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The Nightland Express: A solid YA fantasy

The Nightland Express by J.M. Lee 

The Nightland Express (2022) by J.M. Lee is a solid YA fantasy that has its moments but also doesn’t quite reach its full potential due to several issues. It also suffers a bit perhaps from trying to take on too much, where a more streamlined approach might have allowed for more full development of its issues as well as a more tense narrative. A minor spoiler follows, one revealed quite early in the book and one whose “reveal” doesn’t really impact the reading experience,


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The Daughter of Doctor Moreau: A lush SF melodrama

The Daughter of Doctor Moreau by Silvia Moreno-Garcia

It’s 1877, and on a decaying rancho deep in the Yucatán peninsula, Carlota Moreau’s sheltered life — and world — is about to change. Carlota’s father, Doctor Moreau, conducts experiments on human-animal hybrids, with a stated goal of improving humanity. When his patrons, the Lizalde family, threaten to withdraw their support, catastrophic events are set in motion with Carlota at their center.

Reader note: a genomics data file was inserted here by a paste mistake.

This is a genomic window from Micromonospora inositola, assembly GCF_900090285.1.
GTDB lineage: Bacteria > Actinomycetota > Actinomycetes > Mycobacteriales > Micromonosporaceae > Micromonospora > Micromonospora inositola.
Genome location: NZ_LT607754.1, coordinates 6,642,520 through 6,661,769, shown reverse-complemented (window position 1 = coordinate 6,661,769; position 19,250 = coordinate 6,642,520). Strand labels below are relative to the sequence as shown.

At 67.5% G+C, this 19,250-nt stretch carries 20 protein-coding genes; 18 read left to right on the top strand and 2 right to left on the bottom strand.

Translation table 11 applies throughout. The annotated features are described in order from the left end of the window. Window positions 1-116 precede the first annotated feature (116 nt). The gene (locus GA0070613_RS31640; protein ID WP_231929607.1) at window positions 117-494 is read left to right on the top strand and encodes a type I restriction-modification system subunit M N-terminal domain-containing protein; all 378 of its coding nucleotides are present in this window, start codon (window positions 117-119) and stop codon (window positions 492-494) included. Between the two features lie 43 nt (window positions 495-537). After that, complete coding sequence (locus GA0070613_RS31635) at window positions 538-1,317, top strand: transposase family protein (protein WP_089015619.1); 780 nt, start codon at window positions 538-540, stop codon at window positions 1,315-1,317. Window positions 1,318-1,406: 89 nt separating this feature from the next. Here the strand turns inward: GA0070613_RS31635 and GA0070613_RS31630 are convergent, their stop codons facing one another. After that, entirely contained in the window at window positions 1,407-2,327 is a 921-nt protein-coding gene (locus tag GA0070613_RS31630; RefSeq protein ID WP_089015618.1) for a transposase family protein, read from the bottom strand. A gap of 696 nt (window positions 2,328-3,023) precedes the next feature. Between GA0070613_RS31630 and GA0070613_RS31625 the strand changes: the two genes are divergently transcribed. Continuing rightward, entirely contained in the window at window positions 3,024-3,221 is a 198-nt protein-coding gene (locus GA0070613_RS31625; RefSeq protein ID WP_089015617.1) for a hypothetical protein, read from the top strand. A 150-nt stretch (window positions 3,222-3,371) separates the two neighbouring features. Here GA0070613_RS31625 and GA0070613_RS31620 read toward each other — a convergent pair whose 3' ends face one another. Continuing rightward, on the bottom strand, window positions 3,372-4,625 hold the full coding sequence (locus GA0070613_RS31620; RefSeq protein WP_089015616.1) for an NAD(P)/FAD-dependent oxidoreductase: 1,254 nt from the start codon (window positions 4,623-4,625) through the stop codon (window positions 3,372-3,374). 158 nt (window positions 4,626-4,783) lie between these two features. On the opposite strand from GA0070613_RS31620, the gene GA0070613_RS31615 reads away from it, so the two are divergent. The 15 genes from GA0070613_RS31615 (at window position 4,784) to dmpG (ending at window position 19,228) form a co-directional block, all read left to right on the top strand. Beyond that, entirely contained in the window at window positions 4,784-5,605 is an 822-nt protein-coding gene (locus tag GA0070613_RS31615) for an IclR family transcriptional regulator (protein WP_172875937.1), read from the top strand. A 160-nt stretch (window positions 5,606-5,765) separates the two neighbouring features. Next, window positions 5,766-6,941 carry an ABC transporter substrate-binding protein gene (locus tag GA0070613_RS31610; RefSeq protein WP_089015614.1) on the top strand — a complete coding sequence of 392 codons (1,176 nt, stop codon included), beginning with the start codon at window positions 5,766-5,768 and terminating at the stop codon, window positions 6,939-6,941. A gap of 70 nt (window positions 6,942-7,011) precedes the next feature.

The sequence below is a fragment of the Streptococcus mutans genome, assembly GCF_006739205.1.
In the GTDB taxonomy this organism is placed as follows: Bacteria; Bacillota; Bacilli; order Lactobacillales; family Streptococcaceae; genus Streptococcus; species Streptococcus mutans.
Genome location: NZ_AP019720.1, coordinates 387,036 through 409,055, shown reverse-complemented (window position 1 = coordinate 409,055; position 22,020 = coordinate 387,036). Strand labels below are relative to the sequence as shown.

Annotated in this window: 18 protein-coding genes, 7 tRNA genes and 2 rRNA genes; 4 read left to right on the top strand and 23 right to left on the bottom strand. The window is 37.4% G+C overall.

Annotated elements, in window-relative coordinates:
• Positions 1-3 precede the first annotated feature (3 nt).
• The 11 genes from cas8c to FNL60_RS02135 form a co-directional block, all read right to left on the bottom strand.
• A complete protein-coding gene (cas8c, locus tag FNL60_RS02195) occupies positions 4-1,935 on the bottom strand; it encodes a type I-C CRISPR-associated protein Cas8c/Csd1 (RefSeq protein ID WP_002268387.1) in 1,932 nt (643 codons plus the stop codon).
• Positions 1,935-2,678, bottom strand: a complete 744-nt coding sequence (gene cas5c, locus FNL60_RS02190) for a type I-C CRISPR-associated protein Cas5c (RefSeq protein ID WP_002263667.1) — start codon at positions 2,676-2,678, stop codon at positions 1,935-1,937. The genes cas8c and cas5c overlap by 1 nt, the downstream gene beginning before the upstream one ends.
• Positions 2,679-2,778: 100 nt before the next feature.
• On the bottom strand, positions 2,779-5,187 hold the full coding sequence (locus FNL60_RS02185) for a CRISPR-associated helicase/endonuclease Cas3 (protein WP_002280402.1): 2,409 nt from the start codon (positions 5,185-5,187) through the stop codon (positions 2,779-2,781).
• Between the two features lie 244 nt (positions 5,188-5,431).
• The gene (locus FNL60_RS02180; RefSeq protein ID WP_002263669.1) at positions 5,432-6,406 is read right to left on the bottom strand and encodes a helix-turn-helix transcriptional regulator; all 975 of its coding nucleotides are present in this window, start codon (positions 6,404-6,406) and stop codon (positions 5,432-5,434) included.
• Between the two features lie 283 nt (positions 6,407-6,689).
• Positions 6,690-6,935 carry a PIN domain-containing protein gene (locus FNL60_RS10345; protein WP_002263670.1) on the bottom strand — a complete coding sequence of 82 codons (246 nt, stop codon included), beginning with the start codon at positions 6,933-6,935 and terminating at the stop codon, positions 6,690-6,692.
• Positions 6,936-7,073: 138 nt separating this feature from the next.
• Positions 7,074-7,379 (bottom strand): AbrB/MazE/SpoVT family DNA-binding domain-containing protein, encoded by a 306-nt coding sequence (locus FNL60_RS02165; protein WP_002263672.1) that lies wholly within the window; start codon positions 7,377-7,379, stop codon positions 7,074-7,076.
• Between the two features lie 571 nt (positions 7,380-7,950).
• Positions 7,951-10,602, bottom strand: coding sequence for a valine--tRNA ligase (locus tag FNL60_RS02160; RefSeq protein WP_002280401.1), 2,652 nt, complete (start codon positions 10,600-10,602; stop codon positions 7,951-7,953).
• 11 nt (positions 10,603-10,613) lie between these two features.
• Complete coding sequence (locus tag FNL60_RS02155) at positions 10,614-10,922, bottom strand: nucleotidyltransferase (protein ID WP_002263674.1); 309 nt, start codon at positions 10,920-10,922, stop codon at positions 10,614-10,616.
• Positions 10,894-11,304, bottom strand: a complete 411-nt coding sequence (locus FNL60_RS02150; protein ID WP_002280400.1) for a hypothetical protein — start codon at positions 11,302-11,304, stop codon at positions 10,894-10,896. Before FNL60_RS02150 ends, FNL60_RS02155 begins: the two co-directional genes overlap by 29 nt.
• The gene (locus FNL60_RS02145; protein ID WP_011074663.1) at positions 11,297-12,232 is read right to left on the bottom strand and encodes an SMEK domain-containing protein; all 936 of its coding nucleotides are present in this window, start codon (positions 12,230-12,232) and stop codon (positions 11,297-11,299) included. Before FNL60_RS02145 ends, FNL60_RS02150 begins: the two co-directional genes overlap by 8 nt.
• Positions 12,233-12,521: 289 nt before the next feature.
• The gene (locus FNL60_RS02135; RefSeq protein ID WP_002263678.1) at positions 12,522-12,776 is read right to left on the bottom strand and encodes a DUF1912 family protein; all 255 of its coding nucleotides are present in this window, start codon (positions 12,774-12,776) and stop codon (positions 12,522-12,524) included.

“Melodrama” has a bad reputation, but when it’s done intentionally and well, it is a high-quality entertainment form. In the hands of a prose stylist as good as Moreno-Garcia,


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The Nectar of Nightmares: Long may Gidney write!

The Nectar of Nightmares by Craig Laurance Gidney